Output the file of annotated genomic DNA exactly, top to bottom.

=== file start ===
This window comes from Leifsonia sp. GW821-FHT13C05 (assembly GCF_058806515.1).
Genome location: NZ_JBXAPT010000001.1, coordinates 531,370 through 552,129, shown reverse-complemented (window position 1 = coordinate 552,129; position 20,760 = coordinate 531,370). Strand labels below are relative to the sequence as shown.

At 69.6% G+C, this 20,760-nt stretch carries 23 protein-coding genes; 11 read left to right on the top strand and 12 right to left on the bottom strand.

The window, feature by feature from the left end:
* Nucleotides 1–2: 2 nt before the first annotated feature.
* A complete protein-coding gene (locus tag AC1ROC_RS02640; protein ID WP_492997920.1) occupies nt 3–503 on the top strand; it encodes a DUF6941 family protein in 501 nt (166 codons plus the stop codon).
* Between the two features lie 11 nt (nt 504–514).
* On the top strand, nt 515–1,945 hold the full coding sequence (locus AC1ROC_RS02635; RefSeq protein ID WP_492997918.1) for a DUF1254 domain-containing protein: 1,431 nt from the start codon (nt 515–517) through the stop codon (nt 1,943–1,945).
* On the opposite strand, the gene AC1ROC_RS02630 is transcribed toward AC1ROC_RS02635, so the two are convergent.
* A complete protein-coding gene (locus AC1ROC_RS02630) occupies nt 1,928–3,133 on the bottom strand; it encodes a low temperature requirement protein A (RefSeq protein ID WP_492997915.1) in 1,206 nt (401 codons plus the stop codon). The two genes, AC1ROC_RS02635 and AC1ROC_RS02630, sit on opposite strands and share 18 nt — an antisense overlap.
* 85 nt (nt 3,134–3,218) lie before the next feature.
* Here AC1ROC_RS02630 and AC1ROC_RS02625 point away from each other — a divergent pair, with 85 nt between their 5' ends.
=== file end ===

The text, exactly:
This window comes from Leifsonia sp. GW821-FHT13C05 (assembly GCF_058806515.1).
Genome location: NZ_JBXAPT010000001.1, coordinates 531,370 through 552,129, shown reverse-complemented (window position 1 = coordinate 552,129; position 20,760 = coordinate 531,370). Strand labels below are relative to the sequence as shown.

At 69.6% G+C, this 20,760-nt stretch carries 23 protein-coding genes; 11 read left to right on the top strand and 12 right to left on the bottom strand.

The window, feature by feature from the left end:
* Nucleotides 1–2: 2 nt before the first annotated feature.
* A complete protein-coding gene (locus tag AC1ROC_RS02640; protein ID WP_492997920.1) occupies nt 3–503 on the top strand; it encodes a DUF6941 family protein in 501 nt (166 codons plus the stop codon).
* Between the two features lie 11 nt (nt 504–514).
* On the top strand, nt 515–1,945 hold the full coding sequence (locus AC1ROC_RS02635; RefSeq protein ID WP_492997918.1) for a DUF1254 domain-containing protein: 1,431 nt from the start codon (nt 515–517) through the stop codon (nt 1,943–1,945).
* On the opposite strand, the gene AC1ROC_RS02630 is transcribed toward AC1ROC_RS02635, so the two are convergent.
* A complete protein-coding gene (locus AC1ROC_RS02630) occupies nt 1,928–3,133 on the bottom strand; it encodes a low temperature requirement protein A (RefSeq protein ID WP_492997915.1) in 1,206 nt (401 codons plus the stop codon). The two genes, AC1ROC_RS02635 and AC1ROC_RS02630, sit on opposite strands and share 18 nt — an antisense overlap.
* 85 nt (nt 3,134–3,218) lie before the next feature.
* Here AC1ROC_RS02630 and AC1ROC_RS02625 point away from each other — a divergent pair, with 85 nt between their 5' ends.